5 Questions for Jacques Levine’s President

Jacques Levine has been putting the sizzle in slippers for 75 years.

The label, known for its sexy Kraze slide-heel style, is now expanding into fashion footwear with a full shoe collection. It also is building on its heritage looks through a fall ’12 collaboration with ready-to-wear designer Rachel Comey.

Founded in 1936 by Falk Levine and named for his son, Jacques, the label originated the quintessential open-toe mule slipper. And while the brand has existed all these years, it has endured periods when slippers went out of vogue.

“We’re reinvesting in the company and trying to bring the Jacques Levine brand back to its previous prominence,” said fourth-generation family member Sam Calvanio, 28, who now heads up the firm as president.

The New York-based parent company, which recently changed its name to Gen4 Levine Footwear from Middletown Footwear, saw a 30 percent uptick in sales in 2011 and has expectations for another 25 percent to 40 percent increase in 2012, thanks in part to updated, modern takes on its slipper line.

While the Jacques Levine name has been synonymous with slippers, the brand has previously dabbled in item-driven shoe offerings, such as evening looks, and continues to offer private-label footwear, which accounts for half the business.

But with Hollywood stars such as Angelina Jolie and Sarah Jessica Parker as fans of the slippers, Calvanio is confident the label can lure a new generation of customers with fashion footwear. For fall ’12, key styles from the new shoe line include flats, moccasins and skimmers, priced from $184 to $330.

And the fall slipper collection will consist of novelty ballet flats and espadrille-inspired indoor/outdoor looks. Retailing from $98 to $130, the styles will be available in upscale independents, lingerie boutiques and on Neimanmarcus.com.

Here, Calvanio shares his passion for the family business and how he plans to keep it competitive.

Your grandfather, Jacques Levine, has been active in the business for more than 50 years. What’s the most important lesson you’ve learned from him?
SC:
My grandfather’s favorite shoe-ism is something his father passed on to him: “It costs too much not to go out on the road.” He’s a big believer in visiting every account you open, working with buyers and floor staff and seeing how customers interact with the shoes. When I came into the business, I didn’t think I would love it as much as I do, but it’s become my biggest passion.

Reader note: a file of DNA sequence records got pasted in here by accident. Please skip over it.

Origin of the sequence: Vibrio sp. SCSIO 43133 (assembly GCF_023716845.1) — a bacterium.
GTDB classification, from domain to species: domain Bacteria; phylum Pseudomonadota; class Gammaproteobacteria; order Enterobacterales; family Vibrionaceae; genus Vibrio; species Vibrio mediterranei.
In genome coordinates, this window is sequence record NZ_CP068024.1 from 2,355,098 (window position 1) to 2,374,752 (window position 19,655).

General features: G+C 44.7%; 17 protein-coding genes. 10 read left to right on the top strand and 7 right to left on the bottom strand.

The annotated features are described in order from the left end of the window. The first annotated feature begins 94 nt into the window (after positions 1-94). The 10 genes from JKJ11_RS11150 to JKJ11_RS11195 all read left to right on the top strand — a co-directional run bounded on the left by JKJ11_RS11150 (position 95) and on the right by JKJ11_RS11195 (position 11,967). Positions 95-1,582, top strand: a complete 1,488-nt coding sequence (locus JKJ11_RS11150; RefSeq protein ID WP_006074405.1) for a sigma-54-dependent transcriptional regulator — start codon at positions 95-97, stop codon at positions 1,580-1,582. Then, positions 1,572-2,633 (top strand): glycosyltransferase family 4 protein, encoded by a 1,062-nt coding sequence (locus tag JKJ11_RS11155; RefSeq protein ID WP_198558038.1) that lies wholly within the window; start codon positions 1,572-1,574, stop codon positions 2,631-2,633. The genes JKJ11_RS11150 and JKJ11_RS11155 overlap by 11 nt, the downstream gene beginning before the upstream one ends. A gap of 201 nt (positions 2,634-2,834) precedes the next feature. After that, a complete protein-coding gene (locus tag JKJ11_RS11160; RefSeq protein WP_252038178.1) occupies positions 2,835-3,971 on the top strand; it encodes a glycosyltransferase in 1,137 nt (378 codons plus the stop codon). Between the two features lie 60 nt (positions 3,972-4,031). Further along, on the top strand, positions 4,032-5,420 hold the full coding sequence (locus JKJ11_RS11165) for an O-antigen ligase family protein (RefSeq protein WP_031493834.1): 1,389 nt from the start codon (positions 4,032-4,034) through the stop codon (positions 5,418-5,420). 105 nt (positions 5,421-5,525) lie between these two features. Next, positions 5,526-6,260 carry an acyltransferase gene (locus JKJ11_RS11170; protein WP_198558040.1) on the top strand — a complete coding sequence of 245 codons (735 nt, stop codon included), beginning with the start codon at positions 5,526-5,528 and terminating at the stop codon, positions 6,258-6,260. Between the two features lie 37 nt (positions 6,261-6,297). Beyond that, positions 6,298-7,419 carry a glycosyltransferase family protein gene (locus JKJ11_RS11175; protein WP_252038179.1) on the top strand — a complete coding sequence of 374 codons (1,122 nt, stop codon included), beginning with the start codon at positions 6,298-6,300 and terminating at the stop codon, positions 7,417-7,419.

How does a 75-year-old brand successfully go after new generations?
SC:
There’s a trust, safety and wisdom inherent in longevity. Younger customers appreciate a brand that’s not only survived for a certain period of time but adapted to meet the needs of each generation. [Today], we’re targeting 28- to 45-year-olds. The relaunch was designed to go after Neiman Marcus’ younger customer, not necessarily a young customer [in general]. But as young women start to educate themselves about fashion, there’s a desire to own the storied brands — the luxury items that everyone who cares about fashion is almost expected to own.

What brand do you consider to be your biggest competitor?
SC:
Our top competitor is Ugg Australia. They own the slipper category, but I’m confident our business will grow rapidly once customers learn there’s a stylish, chic alternative in the market. A lot of retailers only sell Ugg [slippers] because of the boots. The slippers sell incredibly well, but a lot of higher-end retailers are in a position where they need to drive the slipper business. We’re focused on creating stylish slippers. [They’re] something you could actually match with a wardrobe, whereas Ugg slippers don’t necessarily look great with a dress.

How do you see slippers fitting into the daily wardrobe?
SC:
I’ve read how more women are throwing dinner parties and spending all Saturday cooking incredible feasts for friends. They don’t want to wear their 4-inch heels while slaving away, putting together a wonderful party. But when having friends over, you could wear chic slippers that are comfortable, but still very stylish.

Most of the slipper business is done in the lower end of the market. Can you entice women to spend more on their at-home looks?
SC:
Absolutely. There’s a re-education process, [though], partly because no one has paid attention to the slipper for so many years, and if you asked the average consumer today, they wouldn’t spend a premium price on slippers. It’s been a neglected item. But we’re not just churning out slippers like a lot of the mass department stores. You can go to Target and see 30 slippers on a wall, but there was no attention or care put into their craftsmanship and how they might look on a woman’s foot, what she might wear with them and what she might do in them.

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